The Framework View on creation days is an acceptable view within the OPC. That does not mean that it is beyond critique. Tolerable error is still error after all. And the best way to actually critique a view is to look and see whether the text of Scripture actually supports the view.
The Framework View's purported strength is its perception of the literary parallels within the creation account itself. Framework proponents such as Henri Bloecher and Meredith G. Kline call attention to the seeming parallels between the two triads of the creation days: Days 1-3, and Days 4-6. The two triads supposedly parallel each other in literary form, as follows:
On the surface, the days of Genesis 1 do seem to lend itself to support the Framework view. Thus, it seems that the framework idea is proven, for how can one argue against what seems to be actually present in the text of Scripture? The Framework view also does not preclude someone from holding other views, so technically one can be Framework and YEC, or Framework and Theistic Evolutionist, so what's the big fuss anyway?
It is here that we take a closer look at the actual text of Scripture, and especially in the Hebrew. Once we start looking deeper, all manner of problems begin to emerge. It must be remembered that the claim made by the Framework proponents is that there is a literary framework of the 2 sets of triads. "Literary" refers to words, and it must be a neat fit. One cannot claim a literary framework then suddenly there are lots of exception clauses to the parallels founds in them.
In a critique of the Framework View, perhaps the strongest critique I have read so far is by Andrew Kulikovsky, and he has placed his critique online here. The first problem with the Framework view is that Day 5 does not actually parallel Day 2. The birds of Day 5 are flying על פני רקיע השׁמים (Gen. 1:20), which is literally translated as "upon the face of the expense of the heavens." In other words, the birds are not actually in the raqi'a, the expense. Yet in Day 2, it is the expense that is mentioned, not just its face. How can the birds be said to "rule" over the expense, if they are not even in it?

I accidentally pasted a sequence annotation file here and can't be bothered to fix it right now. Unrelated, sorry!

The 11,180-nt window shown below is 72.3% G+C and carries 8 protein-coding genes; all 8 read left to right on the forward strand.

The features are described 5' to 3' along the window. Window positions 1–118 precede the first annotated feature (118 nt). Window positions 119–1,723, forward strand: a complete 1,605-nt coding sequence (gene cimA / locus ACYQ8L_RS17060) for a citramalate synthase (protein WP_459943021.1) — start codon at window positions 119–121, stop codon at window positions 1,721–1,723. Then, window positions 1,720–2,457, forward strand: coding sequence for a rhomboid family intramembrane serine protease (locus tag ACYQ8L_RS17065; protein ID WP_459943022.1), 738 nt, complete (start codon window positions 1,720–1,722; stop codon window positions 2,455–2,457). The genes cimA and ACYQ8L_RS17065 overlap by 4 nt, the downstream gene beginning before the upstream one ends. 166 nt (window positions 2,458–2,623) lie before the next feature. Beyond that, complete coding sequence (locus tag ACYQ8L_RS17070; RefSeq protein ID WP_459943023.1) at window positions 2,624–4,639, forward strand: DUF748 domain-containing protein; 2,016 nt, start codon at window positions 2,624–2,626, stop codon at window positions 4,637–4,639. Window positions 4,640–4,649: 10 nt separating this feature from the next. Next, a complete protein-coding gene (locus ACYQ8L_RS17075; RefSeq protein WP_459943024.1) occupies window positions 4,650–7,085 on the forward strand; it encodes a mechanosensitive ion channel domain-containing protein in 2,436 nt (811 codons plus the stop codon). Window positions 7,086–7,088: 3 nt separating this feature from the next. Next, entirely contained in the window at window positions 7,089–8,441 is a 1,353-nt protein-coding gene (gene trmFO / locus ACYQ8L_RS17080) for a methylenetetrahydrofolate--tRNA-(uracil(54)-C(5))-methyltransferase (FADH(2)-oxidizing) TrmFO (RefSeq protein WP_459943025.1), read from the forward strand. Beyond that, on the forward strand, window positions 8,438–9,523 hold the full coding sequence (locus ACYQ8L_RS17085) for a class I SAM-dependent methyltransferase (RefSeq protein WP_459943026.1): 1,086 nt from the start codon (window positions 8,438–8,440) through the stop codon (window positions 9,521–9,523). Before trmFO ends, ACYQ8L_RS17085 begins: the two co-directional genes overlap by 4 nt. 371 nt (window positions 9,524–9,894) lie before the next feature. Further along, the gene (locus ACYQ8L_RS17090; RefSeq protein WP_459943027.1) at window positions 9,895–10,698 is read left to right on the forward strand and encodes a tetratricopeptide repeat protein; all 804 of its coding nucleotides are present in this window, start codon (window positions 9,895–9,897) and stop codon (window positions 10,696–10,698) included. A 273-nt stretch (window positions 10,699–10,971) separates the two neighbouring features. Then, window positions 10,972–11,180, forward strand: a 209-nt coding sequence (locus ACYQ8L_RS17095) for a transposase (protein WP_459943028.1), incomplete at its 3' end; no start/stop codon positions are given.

The parallels between "kings" and "kingdoms" thus so far have one glitch. If we speak concerning the expense, the only thing(s) stated as being in the expense are the luminary bodies (sun, moon and stars) so the parallels should actually be Day 2 (expense) to be mapped onto Day 4 (luminary bodies in the expense).
But wait, the problems with the triads have just begun. The sea creatures in Day 5 are to populate the waters of the seas, in contradistinction to the dry land. But the seas are only created in Day 3, not Day 2. So now we have another different mapping, that of Day 3 (seas) to Day 5 (sea creatures). The next glitch in the triad scheme is that of Man, who are to rule over the land animals (Day 6), the land (Day 3), the birds (Day 5) and the sea creatures (Day 5). How can Man in Day 6 be merely mapped to Day 3 land, and not also the birds and lan and sea creatures? If it is objected that the land implies all that are on them, then what about the birds, which the Framework proponents linked with the expense? So in the triads (assuming the mapping of birds to Day 2), dominion over the birds would map Man in Day 6 not just to Day 3 (Dry land and seas) but also the expense of Day 2!
The close analysis of the biblical text therefore has shown us too many "exceptions" and cross-mapping of the elements of the various days of creation. As such, the two sets of triads cannot be seriously maintained. It is an artificial construct, an appearance of parallels that proves to be a mirage. Now, that of course does not mean that the Genesis 1 account has no literary elements, but only that the major supposed literary elements claimed by the Framework view are arbitrary and non-existent. The real literary element of Genesis 1 is not some contrived sets of triads, but rather the framing of each single creation day of God's creative word bringing about fulfillment. To the question of the title therefore: No, there is no real literary framework behind the Framework view.
Post a Comment